This article was an editorial in the Saturday, 9/29/90 Atlanta Journal and Constitution. L
This article was an editorial in the Saturday, 9/29/90 Atlanta Journal
and Constitution. Listed Editors on the masthead were Ron Martin,
Editor, Tom Teepen, Editorial Page Editor, and John W. Walter, Jr.,
Managing Editor. -=Satinka
TEXTBOOK PANEL GOES WITCH-HUNTING
Sworn to champion education, Georgi's state textbook committee
has voted 13-8 for ignorance, rejecting a reading series that has wide
academic support and instead deferring to a load of nonsense which
complains that the books teach witchcraft and New Age values, whatever
those may be. (And whatever they are, they seem to be replacing
secular humanism as the bugaboo of the religious right.)
The state Board of Education has final say in this matter and
clearly must overrule the committee at its November meeting. To do
otherwise would be to let stand a decision that, in effect, says any
goofball idea that can motivate a handful of misled citizens to
protest may have veto power over the education of Georgia children.
Children who, lest we forget, already are receiving one of the flat
worst educations in the country, by many standard measurements.
At stake before the committee was the "Impressions" series of
reading texts published by respected Harcourt Brace Jovanovich Inc.
It is generally well-regarded by educators and is being used by
schools in 36 states; teachers say the series has excited pupisl about
reading in a way few lessons do.
But lately a few of the more throwback quarters of Christian
fundamentalism have managed to get it into their heads that the books
teach "dark" thought and witchcraft and, thus, logic fans, are doing
the work of satanism.
This is, of course, utter gibberish, just the latest of those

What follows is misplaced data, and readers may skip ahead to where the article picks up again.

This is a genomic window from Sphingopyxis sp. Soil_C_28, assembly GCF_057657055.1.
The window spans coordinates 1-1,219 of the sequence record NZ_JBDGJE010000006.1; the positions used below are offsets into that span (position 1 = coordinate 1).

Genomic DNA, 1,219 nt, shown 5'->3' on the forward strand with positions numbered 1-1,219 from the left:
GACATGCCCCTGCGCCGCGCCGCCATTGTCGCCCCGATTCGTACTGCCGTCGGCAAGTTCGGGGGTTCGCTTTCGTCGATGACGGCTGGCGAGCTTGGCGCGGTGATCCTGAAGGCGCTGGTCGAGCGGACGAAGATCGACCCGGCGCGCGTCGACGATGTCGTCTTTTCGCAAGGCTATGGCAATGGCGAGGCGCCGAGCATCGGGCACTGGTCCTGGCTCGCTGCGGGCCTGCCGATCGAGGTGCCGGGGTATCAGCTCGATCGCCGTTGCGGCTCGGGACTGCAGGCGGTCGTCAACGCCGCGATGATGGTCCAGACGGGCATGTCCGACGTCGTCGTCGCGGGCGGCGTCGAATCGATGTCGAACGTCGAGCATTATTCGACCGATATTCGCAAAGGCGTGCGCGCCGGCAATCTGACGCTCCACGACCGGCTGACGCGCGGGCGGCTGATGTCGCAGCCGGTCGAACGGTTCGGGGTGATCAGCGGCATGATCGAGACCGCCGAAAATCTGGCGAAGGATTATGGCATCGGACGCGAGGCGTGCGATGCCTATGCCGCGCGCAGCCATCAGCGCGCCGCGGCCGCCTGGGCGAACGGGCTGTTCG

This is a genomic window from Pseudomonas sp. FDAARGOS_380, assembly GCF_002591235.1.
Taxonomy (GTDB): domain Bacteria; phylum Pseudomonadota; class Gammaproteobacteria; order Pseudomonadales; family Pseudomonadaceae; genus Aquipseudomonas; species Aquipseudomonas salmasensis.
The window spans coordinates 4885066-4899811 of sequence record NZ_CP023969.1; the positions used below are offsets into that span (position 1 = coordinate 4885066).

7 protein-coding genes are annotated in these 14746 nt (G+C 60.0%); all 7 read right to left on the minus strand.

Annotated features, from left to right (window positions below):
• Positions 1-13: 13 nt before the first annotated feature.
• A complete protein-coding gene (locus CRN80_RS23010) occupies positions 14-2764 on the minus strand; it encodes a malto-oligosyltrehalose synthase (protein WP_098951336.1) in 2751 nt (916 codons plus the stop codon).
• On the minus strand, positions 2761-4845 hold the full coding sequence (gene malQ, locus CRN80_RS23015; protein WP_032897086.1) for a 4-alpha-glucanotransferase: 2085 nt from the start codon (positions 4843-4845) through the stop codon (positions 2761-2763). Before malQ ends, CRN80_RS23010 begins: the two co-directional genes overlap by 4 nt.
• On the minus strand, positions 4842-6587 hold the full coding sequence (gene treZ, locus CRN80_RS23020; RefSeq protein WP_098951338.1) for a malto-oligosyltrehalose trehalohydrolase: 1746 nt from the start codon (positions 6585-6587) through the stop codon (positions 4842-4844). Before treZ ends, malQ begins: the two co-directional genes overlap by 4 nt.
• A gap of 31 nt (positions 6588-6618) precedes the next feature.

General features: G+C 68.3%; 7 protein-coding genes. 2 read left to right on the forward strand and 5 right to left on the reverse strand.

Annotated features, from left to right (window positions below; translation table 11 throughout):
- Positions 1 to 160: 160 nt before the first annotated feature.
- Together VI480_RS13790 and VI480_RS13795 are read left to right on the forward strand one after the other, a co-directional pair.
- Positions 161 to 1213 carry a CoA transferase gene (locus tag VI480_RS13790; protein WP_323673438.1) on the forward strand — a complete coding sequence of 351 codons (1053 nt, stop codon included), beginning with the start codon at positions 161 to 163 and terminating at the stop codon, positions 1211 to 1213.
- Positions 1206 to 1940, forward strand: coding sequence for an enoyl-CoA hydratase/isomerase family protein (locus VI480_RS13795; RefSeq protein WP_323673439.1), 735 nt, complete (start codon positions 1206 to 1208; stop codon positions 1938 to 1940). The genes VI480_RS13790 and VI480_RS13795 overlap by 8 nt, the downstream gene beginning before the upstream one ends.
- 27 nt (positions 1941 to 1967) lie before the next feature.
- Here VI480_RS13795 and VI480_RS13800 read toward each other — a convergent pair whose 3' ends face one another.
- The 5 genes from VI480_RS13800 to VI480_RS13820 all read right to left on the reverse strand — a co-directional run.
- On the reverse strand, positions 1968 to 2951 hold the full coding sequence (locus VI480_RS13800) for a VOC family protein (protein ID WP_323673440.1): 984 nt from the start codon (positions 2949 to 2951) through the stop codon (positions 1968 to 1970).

occasional damn fool notions that, for obscure reasons, strike a spark
that spreads like wildfire through the state's considerable forests of
Twenty-two of the series' 822 stories (2.7 percent!) mention
ghosts, goblins, witches or some such - all staples of children's
literature since time immemorial and the very raw material of such
classics as "The Wizard of Oz" and Grimm's fairy tales. And some
pieces deal with serious themes - adoption, for instance.
Those are declared "dark," dangerously sinking tads into a gloom
that will burden their minds for life and leave them vulnerable to the
demonism that supposedly is the subtext of the series. It counts
nothing with the hysterical adults that children in fact must
sometimes deal with serious matters and that these texts encourage
positive ways of doing that. And it did not matter with the quailing
majority of the committee that Georgia was considering a revised
version of the series that has eliminated many of the items that a few
activists were protesting.
Charged with the solemn and, you would think, inspiring task of
getting Georgia's children up to educational speed for the 21st
century, the state textbook committee has instead brought back the
book-burning and witch-hunting of the 16th.
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I have a lot of comments I'm tempted to make, but I won't. I'm sure
you can do that without my help! At least there are a FEW folks out
there who are both literate and reasonably open minded. Just why, I
wonder, can't they ever be found in positions of authority? Sigh.
What can I say - write letters to the Board of Education!
E-Mail Fredric L. Rice / The Skeptic Tank